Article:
Is the use of the n-word ever acceptable?

April 25, 2002, midnight | By L.A. Holmes | 18 years, 9 months ago

L.A. Holmes says NO: The n-word is still unacceptable

Ideally, after years of struggle to overturn negative perceptions of the black race, the n-word would be wiped from the tongue and memory. Since such an act is not naturally possible, we must take steps to eradicate the n-word on our own terms. The way to reach this end is not through black people buying into the false notion that, by using the word, they can extinguish the derogatory connotations of the word.

Rather, discussion like that featured in the recent episode of Fox's Boston Public is a positive step towards educating teens about the true meaning of the word. If people who use the word as a synonym for "friend" knew how it felt to be called a "nigger" or knew how their parents and grandparents felt when they were persecuted because of their skin color, perhaps they would think twice about believing that such a horrible term could be used amicably.

Many in the black community who use the n-word draw a distinction between the words "nigger" and "nigga." But in fact, they are one and the same. A slurred colloquial pronunciation is to be expected over time. "Going" and "goin'" do not have two separate meanings, and arguing that the word "nigga" is not the same as the word "nigger" lends undue credibility to two words of shared meaning.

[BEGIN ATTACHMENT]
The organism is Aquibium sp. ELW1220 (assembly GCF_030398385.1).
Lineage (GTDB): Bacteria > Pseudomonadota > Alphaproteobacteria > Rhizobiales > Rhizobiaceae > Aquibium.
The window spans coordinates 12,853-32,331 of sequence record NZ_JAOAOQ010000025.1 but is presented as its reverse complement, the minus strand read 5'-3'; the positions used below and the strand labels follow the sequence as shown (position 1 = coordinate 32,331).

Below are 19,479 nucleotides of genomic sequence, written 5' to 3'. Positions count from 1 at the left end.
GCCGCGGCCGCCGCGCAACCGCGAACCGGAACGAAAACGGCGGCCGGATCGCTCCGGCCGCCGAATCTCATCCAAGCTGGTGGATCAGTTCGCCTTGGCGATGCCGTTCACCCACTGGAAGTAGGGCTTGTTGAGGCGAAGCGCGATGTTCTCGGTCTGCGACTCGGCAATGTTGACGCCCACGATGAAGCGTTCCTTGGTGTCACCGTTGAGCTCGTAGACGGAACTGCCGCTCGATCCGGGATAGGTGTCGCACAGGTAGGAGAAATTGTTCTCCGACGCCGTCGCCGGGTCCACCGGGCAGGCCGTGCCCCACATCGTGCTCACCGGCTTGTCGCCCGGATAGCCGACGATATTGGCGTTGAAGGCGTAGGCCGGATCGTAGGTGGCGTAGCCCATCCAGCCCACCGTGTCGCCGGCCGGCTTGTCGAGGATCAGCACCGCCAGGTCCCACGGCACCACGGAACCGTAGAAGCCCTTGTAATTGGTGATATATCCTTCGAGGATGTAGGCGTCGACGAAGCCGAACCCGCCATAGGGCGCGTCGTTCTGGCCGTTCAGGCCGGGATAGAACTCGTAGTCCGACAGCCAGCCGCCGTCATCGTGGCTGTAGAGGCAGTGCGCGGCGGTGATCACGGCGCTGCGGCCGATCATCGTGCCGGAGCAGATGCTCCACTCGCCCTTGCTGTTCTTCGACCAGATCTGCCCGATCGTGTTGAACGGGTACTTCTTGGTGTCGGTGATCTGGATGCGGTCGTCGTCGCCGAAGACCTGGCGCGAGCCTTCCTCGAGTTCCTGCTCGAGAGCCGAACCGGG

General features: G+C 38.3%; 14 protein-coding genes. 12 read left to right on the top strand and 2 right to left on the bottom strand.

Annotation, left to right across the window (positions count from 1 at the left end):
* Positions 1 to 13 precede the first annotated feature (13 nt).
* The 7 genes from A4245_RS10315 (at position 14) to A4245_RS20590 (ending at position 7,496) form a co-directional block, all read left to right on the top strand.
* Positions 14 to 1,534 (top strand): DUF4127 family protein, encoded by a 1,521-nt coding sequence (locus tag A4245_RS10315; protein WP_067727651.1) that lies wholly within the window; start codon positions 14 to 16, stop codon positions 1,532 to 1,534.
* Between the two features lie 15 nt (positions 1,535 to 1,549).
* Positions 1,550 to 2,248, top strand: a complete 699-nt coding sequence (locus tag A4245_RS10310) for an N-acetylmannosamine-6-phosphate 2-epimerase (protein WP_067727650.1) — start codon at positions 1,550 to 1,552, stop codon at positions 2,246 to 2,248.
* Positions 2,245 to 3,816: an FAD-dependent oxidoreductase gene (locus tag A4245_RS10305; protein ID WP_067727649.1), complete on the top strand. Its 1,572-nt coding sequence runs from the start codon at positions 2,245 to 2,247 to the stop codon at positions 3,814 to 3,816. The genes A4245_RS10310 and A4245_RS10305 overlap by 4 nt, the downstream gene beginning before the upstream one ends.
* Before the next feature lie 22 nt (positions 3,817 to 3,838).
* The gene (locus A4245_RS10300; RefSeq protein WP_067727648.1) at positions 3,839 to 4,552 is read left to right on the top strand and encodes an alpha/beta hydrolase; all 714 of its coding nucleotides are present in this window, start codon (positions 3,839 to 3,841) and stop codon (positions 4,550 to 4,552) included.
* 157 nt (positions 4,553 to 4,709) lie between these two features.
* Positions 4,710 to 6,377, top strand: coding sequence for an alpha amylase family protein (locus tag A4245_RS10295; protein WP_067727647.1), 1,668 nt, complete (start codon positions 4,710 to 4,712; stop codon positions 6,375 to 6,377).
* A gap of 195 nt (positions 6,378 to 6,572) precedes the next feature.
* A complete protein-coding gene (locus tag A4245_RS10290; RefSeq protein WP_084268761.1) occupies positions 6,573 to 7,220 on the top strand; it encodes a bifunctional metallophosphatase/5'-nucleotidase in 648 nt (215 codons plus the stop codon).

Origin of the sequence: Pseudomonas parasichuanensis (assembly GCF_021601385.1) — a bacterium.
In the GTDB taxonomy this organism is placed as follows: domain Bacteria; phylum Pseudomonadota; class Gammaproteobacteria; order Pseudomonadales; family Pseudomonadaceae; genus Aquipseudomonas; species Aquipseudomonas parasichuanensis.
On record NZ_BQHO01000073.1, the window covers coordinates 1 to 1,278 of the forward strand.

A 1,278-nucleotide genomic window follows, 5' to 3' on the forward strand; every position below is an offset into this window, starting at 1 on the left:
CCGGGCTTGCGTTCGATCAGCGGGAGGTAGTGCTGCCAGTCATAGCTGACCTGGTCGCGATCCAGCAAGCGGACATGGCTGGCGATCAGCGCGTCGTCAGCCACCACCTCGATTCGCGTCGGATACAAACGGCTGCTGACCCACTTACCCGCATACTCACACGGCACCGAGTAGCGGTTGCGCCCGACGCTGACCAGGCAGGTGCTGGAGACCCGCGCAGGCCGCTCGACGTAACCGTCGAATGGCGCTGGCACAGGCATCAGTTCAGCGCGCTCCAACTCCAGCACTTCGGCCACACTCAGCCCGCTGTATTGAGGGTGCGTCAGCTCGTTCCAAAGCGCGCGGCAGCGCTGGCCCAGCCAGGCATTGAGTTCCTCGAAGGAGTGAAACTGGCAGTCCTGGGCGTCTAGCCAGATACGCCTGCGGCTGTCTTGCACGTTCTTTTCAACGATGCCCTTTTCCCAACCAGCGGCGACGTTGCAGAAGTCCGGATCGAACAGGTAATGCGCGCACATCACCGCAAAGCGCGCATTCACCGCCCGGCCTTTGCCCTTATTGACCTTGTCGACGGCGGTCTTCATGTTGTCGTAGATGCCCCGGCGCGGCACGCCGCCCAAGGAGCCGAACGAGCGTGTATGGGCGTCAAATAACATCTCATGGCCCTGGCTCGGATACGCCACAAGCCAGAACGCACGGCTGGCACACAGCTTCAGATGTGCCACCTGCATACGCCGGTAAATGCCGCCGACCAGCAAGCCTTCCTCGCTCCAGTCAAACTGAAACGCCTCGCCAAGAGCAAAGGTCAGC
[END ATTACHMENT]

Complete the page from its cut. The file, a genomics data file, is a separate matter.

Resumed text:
The argument that adopting the term undermines its derogatory power is nullified by the fact that even blacks use the term derogatorily within their own race. Black comedian Chris Rock draws a distinction between black people and "niggers" in his stand-up routine, specifying that the latter group contains the dirty, rude, poor blacks who exemplify the "nigger" stereotype.
It is no more right for blacks to assign the term to their peers than for whites to use the slur against their minority counterparts.
Such double standards are contradictory and divisive. Saying, "You can't use the word because you're white, but I can because I'm black" is just like saying, "You can't drink at this water fountain, eat at this lunch counter, study in this school or sit at the front of this bus because you're black, but I can because I'm white."

The word "nigger" is a reminder of a time not so far removed from today when blacks were persecuted in every possible way. If a black Blazer was called a "nigger" in the 1950s, he or she would be subject to the stereotype of the uneducated, low-class, subservient race. To say that the 32 percent of Blair students who are black are "niggers" would be to say that they are people designed for slavery, all lacking intelligence or the potential to make futures for themselves.

The n-word is a terrible, offensive term that reminds Americans of a dark period in our history. Never before has a single word carried such an immense historical and social weight. Its meaning will not be changed by a few naive individuals.

Education of the power of the n-word and its historical context is the key to deterring its casual use.

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L.A. Holmes. L.A. Holmes is a SENIOR!! ('03 Baby!) in the Communication Arts Program. L.A. currently reigns as Managing Opinions and Editorials Editor of <i>Silver Chips</i> with her dear friend, Rachel Yood, and she is the first in <i>Silver Chips</i> history to hold the hotly contested and … More »

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